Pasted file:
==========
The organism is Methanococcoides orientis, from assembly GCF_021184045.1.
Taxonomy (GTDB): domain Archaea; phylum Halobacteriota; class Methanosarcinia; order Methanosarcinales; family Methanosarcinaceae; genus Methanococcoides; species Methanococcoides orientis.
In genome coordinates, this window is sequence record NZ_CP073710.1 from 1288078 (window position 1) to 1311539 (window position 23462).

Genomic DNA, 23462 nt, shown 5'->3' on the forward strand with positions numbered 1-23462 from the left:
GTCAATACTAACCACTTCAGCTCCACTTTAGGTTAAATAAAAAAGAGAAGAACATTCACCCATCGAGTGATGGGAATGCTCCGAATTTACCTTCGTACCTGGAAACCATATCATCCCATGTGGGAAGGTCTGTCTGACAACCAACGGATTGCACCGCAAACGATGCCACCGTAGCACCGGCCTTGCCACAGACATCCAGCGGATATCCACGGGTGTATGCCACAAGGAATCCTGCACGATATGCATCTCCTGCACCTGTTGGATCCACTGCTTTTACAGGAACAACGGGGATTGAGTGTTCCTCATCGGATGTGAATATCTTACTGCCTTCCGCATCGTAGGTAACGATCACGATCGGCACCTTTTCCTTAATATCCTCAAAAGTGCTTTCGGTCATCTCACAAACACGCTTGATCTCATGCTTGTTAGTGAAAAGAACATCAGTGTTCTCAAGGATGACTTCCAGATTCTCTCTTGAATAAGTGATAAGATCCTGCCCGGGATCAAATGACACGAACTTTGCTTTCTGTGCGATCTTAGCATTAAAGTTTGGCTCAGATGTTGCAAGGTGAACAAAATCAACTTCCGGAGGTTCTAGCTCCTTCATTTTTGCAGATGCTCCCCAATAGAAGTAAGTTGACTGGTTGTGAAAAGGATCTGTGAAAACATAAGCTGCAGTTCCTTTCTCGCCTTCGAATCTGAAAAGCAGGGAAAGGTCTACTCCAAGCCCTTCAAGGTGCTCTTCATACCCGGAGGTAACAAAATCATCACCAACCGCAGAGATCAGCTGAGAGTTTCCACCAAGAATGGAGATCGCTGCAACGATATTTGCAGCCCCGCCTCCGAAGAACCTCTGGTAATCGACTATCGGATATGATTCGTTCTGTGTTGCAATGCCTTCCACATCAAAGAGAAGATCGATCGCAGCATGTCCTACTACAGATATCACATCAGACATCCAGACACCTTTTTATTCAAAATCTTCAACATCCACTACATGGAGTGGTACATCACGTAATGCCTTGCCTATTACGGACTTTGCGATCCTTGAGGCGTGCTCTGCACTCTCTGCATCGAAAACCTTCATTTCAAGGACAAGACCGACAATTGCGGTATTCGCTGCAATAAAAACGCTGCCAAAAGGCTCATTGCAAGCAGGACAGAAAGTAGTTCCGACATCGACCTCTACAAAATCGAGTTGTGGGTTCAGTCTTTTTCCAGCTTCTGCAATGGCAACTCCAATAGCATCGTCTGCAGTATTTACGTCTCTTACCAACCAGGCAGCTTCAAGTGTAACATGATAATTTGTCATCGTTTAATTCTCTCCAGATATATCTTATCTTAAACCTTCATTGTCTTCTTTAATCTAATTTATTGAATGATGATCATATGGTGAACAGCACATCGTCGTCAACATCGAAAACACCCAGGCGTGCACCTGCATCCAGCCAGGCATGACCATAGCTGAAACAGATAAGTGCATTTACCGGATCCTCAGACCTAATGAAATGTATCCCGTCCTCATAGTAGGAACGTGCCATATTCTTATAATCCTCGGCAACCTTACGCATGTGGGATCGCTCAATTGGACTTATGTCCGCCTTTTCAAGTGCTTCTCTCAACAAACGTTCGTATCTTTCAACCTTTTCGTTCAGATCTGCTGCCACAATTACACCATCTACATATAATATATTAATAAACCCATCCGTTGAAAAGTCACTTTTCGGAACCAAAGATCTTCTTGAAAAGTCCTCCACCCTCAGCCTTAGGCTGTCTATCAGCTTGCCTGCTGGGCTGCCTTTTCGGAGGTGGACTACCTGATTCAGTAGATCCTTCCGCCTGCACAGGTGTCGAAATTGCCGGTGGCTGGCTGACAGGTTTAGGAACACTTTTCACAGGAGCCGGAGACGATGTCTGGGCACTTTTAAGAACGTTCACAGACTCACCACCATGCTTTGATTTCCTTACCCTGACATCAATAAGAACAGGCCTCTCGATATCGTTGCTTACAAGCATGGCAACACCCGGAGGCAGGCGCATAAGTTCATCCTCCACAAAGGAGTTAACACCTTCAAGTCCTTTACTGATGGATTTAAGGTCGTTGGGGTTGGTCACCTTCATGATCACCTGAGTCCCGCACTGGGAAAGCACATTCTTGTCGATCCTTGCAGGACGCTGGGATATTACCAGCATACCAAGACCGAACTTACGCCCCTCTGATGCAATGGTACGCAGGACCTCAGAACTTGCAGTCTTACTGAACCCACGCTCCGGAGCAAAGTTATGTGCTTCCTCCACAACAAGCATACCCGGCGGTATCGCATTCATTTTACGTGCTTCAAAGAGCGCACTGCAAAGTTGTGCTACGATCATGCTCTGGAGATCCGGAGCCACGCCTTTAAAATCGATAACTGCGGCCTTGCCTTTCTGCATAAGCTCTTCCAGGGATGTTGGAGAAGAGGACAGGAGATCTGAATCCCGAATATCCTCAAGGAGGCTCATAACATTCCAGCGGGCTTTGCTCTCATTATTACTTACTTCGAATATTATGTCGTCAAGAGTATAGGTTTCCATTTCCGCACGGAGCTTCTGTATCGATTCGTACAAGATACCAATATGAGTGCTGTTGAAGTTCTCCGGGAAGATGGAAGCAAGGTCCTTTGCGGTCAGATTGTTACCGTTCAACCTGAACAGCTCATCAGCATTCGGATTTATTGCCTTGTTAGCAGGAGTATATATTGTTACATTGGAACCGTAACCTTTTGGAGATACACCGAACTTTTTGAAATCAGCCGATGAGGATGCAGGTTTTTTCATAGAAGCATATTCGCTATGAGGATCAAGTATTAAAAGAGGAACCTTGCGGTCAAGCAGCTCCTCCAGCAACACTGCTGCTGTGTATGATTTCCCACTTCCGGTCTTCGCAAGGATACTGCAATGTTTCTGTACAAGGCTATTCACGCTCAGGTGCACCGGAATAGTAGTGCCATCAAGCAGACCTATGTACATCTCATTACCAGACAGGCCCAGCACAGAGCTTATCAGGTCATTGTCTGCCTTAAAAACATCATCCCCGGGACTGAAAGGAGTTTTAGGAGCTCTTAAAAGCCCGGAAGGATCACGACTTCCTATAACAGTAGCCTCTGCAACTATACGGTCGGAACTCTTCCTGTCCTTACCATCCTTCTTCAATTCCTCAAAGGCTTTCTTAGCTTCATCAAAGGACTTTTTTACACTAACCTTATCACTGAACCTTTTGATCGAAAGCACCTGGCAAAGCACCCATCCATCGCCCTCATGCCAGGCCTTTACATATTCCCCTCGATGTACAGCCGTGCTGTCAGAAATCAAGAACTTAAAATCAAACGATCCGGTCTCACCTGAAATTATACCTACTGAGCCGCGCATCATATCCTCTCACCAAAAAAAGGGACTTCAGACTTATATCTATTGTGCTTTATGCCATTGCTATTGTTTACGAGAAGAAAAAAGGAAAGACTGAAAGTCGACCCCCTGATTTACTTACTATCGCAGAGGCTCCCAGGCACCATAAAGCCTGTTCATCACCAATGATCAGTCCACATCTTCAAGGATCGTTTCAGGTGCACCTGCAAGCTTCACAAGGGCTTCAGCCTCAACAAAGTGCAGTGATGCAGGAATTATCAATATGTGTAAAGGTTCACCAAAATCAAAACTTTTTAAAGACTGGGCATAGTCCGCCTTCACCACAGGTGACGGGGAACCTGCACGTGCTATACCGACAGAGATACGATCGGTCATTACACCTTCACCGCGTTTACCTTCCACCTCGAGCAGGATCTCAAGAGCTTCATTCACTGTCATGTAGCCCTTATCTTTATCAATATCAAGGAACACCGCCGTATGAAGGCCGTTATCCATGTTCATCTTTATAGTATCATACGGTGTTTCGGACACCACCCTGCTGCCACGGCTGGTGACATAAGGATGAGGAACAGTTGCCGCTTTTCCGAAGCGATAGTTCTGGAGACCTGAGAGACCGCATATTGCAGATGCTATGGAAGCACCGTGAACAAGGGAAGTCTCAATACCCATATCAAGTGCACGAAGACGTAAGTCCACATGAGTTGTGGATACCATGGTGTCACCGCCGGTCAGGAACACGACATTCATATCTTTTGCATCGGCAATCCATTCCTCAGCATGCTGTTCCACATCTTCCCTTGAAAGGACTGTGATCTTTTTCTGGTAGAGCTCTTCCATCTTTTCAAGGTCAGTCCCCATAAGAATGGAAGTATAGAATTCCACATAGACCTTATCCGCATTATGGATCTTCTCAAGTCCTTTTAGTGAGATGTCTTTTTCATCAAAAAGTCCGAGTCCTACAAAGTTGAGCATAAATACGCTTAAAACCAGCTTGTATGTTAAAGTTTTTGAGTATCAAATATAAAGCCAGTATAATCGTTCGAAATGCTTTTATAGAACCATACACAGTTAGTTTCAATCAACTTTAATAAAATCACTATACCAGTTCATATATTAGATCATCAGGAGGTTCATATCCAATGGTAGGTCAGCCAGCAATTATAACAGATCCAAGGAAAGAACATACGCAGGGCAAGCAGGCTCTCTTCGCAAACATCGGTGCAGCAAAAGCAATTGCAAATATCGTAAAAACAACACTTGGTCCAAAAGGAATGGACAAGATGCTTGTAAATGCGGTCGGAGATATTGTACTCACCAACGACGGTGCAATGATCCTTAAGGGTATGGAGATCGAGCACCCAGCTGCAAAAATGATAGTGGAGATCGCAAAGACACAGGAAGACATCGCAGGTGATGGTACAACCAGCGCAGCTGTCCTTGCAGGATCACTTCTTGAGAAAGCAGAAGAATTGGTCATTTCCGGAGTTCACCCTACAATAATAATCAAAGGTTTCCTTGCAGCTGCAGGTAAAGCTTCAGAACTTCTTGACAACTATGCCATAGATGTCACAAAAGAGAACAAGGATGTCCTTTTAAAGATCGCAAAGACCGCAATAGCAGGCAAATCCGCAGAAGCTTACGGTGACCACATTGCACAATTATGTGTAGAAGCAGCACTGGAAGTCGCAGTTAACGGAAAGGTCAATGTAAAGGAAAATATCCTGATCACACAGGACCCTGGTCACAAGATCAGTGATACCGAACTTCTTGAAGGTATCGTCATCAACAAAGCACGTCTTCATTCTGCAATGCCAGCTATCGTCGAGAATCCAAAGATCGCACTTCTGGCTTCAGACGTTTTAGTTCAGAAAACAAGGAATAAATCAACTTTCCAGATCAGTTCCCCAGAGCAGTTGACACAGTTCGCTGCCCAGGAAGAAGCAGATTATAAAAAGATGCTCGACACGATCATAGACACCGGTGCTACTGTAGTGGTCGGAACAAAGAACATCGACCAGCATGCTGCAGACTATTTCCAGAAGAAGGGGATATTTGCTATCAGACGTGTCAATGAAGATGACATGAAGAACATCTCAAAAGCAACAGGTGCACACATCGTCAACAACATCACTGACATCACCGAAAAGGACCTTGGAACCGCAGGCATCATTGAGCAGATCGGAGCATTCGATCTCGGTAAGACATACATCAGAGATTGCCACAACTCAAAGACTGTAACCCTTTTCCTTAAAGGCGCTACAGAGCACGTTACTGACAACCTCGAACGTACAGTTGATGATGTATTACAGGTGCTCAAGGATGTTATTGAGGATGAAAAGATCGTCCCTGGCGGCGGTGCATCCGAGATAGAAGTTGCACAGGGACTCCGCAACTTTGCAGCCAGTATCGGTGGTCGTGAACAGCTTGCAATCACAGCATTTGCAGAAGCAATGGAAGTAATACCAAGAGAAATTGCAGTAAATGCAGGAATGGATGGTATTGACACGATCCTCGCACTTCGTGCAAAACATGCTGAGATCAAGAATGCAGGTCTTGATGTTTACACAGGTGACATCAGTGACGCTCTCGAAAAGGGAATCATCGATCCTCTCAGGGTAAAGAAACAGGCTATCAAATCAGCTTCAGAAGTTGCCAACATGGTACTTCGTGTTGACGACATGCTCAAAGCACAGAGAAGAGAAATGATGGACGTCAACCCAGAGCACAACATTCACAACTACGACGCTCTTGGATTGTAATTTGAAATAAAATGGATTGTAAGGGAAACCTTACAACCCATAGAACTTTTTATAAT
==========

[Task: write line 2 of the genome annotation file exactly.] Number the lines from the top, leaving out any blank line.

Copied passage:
Taxonomy (GTDB): domain Archaea; phylum Halobacteriota; class Methanosarcinia; order Methanosarcinales; family Methanosarcinaceae; genus Methanococcoides; species Methanococcoides orientis.